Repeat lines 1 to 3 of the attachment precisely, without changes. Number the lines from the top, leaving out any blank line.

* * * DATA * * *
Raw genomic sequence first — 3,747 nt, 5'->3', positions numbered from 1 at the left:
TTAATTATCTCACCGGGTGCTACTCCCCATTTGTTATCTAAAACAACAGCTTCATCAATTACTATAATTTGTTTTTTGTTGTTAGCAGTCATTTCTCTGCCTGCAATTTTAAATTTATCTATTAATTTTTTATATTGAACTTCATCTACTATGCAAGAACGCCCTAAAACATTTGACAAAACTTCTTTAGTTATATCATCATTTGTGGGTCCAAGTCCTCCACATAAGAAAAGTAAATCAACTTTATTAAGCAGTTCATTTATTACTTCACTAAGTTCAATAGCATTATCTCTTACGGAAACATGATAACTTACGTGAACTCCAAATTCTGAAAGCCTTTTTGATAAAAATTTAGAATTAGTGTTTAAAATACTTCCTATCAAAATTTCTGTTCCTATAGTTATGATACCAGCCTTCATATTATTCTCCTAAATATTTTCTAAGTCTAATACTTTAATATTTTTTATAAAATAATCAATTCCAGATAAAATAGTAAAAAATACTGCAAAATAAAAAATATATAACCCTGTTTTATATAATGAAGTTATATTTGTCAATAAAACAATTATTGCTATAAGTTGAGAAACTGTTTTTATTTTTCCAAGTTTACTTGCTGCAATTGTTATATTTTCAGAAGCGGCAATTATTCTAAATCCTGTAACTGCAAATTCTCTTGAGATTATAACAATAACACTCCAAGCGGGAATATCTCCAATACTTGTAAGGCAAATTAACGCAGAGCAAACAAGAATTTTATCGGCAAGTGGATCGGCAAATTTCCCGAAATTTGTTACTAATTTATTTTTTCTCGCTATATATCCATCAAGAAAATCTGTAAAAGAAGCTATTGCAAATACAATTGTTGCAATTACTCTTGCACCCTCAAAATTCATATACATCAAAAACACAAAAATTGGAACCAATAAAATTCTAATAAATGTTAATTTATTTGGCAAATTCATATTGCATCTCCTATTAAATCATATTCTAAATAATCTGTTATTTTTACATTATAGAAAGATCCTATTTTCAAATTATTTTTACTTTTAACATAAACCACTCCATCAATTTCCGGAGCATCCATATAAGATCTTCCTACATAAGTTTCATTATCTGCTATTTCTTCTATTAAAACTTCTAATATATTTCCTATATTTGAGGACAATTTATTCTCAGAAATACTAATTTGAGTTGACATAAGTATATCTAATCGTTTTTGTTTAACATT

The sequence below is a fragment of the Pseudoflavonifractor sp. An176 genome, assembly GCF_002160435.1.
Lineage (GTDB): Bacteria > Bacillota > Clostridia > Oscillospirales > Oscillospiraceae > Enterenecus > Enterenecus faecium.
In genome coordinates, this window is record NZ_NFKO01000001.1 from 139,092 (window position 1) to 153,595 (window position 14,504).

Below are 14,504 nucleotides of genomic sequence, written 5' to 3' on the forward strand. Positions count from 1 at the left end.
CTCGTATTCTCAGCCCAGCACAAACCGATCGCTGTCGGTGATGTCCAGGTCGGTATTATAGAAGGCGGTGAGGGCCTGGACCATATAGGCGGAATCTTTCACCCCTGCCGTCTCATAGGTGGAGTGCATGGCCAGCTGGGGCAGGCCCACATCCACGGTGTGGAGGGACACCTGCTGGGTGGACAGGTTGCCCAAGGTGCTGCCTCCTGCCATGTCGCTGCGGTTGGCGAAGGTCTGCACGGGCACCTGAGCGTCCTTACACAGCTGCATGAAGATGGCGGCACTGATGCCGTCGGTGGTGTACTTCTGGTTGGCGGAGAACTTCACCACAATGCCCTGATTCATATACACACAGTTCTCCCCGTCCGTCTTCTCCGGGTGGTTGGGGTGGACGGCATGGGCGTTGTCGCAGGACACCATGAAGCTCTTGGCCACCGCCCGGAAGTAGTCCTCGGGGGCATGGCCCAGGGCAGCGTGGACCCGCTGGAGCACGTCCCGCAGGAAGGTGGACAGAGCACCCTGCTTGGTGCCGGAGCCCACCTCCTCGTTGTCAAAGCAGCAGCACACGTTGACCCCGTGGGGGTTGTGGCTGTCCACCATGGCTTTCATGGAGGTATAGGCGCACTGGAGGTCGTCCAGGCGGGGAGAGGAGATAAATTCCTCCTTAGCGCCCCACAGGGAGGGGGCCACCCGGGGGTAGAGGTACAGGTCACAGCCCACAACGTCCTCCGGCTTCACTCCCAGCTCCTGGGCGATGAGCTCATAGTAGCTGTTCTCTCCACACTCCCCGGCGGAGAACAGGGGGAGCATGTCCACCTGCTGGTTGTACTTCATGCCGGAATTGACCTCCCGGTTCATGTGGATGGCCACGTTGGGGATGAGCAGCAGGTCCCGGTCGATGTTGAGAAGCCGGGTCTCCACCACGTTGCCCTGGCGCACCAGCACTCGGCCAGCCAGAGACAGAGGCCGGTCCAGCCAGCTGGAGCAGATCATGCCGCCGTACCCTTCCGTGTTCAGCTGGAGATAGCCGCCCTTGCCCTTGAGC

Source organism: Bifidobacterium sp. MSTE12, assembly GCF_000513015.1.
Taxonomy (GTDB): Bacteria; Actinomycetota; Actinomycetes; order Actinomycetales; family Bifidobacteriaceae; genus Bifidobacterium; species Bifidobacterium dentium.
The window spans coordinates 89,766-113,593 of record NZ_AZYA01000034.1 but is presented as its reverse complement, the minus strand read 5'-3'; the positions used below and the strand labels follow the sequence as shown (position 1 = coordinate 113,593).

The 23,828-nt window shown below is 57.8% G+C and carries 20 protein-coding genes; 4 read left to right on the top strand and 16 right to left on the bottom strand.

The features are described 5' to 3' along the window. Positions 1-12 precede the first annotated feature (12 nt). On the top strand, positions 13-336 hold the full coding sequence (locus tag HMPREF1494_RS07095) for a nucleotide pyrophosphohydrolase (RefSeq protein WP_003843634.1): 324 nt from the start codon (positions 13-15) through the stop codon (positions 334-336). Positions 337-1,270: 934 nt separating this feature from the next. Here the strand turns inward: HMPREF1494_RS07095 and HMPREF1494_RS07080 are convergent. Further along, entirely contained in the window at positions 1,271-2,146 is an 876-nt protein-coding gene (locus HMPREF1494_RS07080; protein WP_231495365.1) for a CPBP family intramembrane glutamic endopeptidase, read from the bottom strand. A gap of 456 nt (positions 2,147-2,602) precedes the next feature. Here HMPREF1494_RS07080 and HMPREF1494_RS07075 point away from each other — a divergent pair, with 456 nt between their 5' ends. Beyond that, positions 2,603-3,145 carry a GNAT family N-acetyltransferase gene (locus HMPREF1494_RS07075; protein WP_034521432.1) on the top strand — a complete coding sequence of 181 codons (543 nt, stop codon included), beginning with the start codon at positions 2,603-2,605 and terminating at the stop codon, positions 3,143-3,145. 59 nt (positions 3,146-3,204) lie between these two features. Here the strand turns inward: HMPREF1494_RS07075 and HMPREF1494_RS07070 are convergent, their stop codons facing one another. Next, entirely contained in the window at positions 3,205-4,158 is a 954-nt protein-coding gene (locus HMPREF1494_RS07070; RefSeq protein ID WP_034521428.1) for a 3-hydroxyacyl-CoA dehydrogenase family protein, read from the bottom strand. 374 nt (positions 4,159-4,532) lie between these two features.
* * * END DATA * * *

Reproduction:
Raw genomic sequence first — 3,747 nt, 5'->3', positions numbered from 1 at the left:
TTAATTATCTCACCGGGTGCTACTCCCCATTTGTTATCTAAAACAACAGCTTCATCAATTACTATAATTTGTTTTTTGTTGTTAGCAGTCATTTCTCTGCCTGCAATTTTAAATTTATCTATTAATTTTTTATATTGAACTTCATCTACTATGCAAGAACGCCCTAAAACATTTGACAAAACTTCTTTAGTTATATCATCATTTGTGGGTCCAAGTCCTCCACATAAGAAAAGTAAATCAACTTTATTAAGCAGTTCATTTATTACTTCACTAAGTTCAATAGCATTATCTCTTACGGAAACATGATAACTTACGTGAACTCCAAATTCTGAAAGCCTTTTTGATAAAAATTTAGAATTAGTGTTTAAAATACTTCCTATCAAAATTTCTGTTCCTATAGTTATGATACCAGCCTTCATATTATTCTCCTAAATATTTTCTAAGTCTAATACTTTAATATTTTTTATAAAATAATCAATTCCAGATAAAATAGTAAAAAATACTGCAAAATAAAAAATATATAACCCTGTTTTATATAATGAAGTTATATTTGTCAATAAAACAATTATTGCTATAAGTTGAGAAACTGTTTTTATTTTTCCAAGTTTACTTGCTGCAATTGTTATATTTTCAGAAGCGGCAATTATTCTAAATCCTGTAACTGCAAATTCTCTTGAGATTATAACAATAACACTCCAAGCGGGAATATCTCCAATACTTGTAAGGCAAATTAACGCAGAGCAAACAAGAATTTTATCGGCAAGTGGATCGGCAAATTTCCCGAAATTTGTTACTAATTTATTTTTTCTCGCTATATATCCATCAAGAAAATCTGTAAAAGAAGCTATTGCAAATACAATTGTTGCAATTACTCTTGCACCCTCAAAATTCATATACATCAAAAACACAAAAATTGGAACCAATAAAATTCTAATAAATGTTAATTTATTTGGCAAATTCATATTGCATCTCCTATTAAATCATATTCTAAATAATCTGTTATTTTTACATTATAGAAAGATCCTATTTTCAAATTATTTTTACTTTTAACATAAACCACTCCATCAATTTCCGGAGCATCCATATAAGATCTTCCTACATAAGTTTCATTATCTGCTATTTCTTCTATTAAAACTTCTAATATATTTCCTATATTTGAGGACAATTTATTCTCAGAAATACTAATTTGAGTTGACATAAGTATATCTAATCGTTTTTGTTTAACATT

The sequence below is a fragment of the Pseudoflavonifractor sp. An176 genome, assembly GCF_002160435.1.